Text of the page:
It seems that during the exile, the Sage's approach with ma'aser behema was the more prevalent. Now, though, with the increasing light of redemption there is more room for the ma'aser sheni approach. Today more people delve into the secrets of the Torah and aspire to attain loftier spiritual heights. This could very well be the link between Lag BaOmer and Jerusalem Day, which comes a week-and-a-half later.

Limits of sanctity: Jerusalem's borders

The Jerusalem hills

The Land of Israel is defined by various sets of borders, with varying levels of sanctity; the city of Jerusalem is also defined by borders. And just like the abovementioned borders directly impact the land-dependent mitzvot, Jerusalem's borders also similarly impact the laws governing these mitzvot. Ma'aser sheni (as well as ma'aser behema, along with other kodashim kalim) are eaten throughout Jerusalem. Of course, this does not refer to the areas included in the Jerusalem urban municipality, rather those that are part of the sanctified Jerusalem. It is possible to expand Jerusalem's sanctified area, but this is not accomplished by an order by the Minister of Interior, rather by a process detailed in the Mishna (Shevu'ot 2:2). It is possible to redeem ma'aser sheni (i.e. transferring the sanctity of ma'aser sheni onto money) as long as the produce has not entered the sanctified Jerusalem. The moment the produce enters this area, though, it is no longer possible to redeem the ma'aser sheni. Today we cannot eat ma'aser sheni since it is supposed to be consumed in a state of ritual purity. In light of this, the prohibition of redeeming ma'aser sheni that entered the Jerusalem area is relevant to us today, especially to those who merit living in Jerusalem's sanctified areas. Today, those who live in these sanctified areas need to first "defile" (cause to become tamei) produce before taking terumot and ma'aserot. This is performed by wetting the fruit and touching it. Only after the produce is defiled in this way, it is possible to take ma'aser sheni and transfer its sanctity to a coin (the Sages permitted redeeming ma'aser sheni that had become tamei) in these areas.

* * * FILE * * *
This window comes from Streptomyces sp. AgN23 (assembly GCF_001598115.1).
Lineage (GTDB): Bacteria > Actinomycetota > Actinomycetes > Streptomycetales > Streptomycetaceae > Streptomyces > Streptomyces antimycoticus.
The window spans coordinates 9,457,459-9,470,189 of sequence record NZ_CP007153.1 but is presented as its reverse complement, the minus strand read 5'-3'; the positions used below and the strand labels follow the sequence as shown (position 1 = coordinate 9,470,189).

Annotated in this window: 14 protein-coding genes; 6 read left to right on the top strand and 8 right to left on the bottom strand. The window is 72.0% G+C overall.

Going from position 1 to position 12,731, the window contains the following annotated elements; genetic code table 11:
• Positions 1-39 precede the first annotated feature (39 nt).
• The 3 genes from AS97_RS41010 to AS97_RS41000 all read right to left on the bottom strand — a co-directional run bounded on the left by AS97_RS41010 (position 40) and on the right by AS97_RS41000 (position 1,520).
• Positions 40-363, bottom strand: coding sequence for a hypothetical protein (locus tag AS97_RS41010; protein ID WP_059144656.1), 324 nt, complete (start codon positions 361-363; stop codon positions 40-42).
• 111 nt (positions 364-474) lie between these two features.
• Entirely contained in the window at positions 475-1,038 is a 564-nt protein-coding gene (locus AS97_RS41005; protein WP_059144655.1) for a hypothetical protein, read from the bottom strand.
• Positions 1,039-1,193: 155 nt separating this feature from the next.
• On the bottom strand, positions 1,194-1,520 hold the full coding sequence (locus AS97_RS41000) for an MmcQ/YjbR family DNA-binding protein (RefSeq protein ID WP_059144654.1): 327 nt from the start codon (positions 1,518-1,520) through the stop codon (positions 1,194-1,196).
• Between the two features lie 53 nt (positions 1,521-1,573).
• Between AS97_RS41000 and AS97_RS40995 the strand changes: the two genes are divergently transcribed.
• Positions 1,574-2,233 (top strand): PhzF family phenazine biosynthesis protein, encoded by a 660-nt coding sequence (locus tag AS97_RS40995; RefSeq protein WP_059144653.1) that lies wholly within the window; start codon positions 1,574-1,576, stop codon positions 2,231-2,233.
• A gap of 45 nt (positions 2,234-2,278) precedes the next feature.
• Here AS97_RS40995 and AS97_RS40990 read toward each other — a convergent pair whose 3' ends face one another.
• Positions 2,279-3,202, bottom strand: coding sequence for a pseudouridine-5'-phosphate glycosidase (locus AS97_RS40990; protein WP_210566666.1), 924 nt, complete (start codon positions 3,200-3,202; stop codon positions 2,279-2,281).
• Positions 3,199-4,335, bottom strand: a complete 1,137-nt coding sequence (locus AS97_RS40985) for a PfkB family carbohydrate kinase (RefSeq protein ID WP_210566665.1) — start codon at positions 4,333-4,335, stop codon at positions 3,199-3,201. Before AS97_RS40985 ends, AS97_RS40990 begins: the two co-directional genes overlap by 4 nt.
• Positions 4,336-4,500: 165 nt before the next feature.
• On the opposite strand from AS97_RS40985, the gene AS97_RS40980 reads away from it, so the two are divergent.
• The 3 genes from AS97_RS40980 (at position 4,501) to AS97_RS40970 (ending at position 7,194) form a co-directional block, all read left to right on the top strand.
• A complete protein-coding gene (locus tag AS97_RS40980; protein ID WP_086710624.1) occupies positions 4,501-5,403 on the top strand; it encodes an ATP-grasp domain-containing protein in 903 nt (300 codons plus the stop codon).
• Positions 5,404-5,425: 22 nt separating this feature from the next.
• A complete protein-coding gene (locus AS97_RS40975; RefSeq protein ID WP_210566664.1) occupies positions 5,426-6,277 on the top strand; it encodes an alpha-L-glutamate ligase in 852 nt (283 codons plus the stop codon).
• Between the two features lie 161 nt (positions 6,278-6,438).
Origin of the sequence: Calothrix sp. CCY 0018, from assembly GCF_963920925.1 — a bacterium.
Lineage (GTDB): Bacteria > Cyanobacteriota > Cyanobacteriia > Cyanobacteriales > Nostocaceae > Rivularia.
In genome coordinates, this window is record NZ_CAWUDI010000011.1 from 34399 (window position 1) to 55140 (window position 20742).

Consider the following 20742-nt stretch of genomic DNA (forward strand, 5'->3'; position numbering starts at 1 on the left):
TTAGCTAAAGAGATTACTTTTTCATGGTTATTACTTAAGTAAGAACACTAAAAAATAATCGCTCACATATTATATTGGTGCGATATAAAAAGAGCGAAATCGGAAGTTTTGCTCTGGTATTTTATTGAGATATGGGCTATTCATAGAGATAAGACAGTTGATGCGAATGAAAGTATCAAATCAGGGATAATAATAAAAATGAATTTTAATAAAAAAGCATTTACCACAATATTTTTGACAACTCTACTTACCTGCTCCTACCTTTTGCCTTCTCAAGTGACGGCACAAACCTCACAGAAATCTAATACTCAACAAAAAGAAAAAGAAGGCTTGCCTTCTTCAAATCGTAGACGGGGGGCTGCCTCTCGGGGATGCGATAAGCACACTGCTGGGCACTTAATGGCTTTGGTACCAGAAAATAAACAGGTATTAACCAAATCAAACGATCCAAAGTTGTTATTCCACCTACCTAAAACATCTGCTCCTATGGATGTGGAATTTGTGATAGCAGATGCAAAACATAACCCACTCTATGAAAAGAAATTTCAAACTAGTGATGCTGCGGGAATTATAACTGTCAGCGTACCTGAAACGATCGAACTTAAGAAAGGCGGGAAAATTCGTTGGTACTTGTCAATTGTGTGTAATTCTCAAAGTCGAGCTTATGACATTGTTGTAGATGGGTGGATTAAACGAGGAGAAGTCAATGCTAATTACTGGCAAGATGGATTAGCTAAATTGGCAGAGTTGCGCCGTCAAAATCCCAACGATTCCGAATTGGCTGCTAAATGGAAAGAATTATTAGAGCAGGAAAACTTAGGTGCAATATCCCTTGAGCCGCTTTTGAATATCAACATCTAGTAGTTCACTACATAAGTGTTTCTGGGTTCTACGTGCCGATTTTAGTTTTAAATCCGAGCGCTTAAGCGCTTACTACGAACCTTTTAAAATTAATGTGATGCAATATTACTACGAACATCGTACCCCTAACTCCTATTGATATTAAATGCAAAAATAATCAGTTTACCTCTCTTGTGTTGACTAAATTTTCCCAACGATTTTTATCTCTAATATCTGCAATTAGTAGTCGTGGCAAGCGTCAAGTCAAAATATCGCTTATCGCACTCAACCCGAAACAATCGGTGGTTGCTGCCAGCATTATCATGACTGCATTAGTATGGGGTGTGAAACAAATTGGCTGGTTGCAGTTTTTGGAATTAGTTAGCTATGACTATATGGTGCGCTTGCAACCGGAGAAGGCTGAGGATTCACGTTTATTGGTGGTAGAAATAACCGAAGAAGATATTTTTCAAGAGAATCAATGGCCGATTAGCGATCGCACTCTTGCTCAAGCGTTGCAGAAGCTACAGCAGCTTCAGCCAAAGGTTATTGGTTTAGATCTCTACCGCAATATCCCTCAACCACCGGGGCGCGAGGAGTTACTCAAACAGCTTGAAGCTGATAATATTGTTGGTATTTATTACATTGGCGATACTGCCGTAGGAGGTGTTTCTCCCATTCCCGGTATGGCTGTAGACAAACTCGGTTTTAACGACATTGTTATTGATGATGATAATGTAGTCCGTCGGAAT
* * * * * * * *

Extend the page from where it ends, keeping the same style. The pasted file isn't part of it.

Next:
Ancient Jerusalem is divided into two main parts:  the eastern mountain, whose northern summit is Temple Mount, with the City of David at its foot. While this is the ancient part of Jerusalem, it lies outside the Old City's walls of today, which were built by the Ottoman Sultan Solomon the Magnificent in the 16th century. The City of David was called the Lower City by Josephus Flavious, describing the area at the end of the Second Temple period.

The second part is the western mountain, called the Upper City by Josephus Flavious. This part includes the southern quarters of today's Old City—the Jewish and Armenian quarters.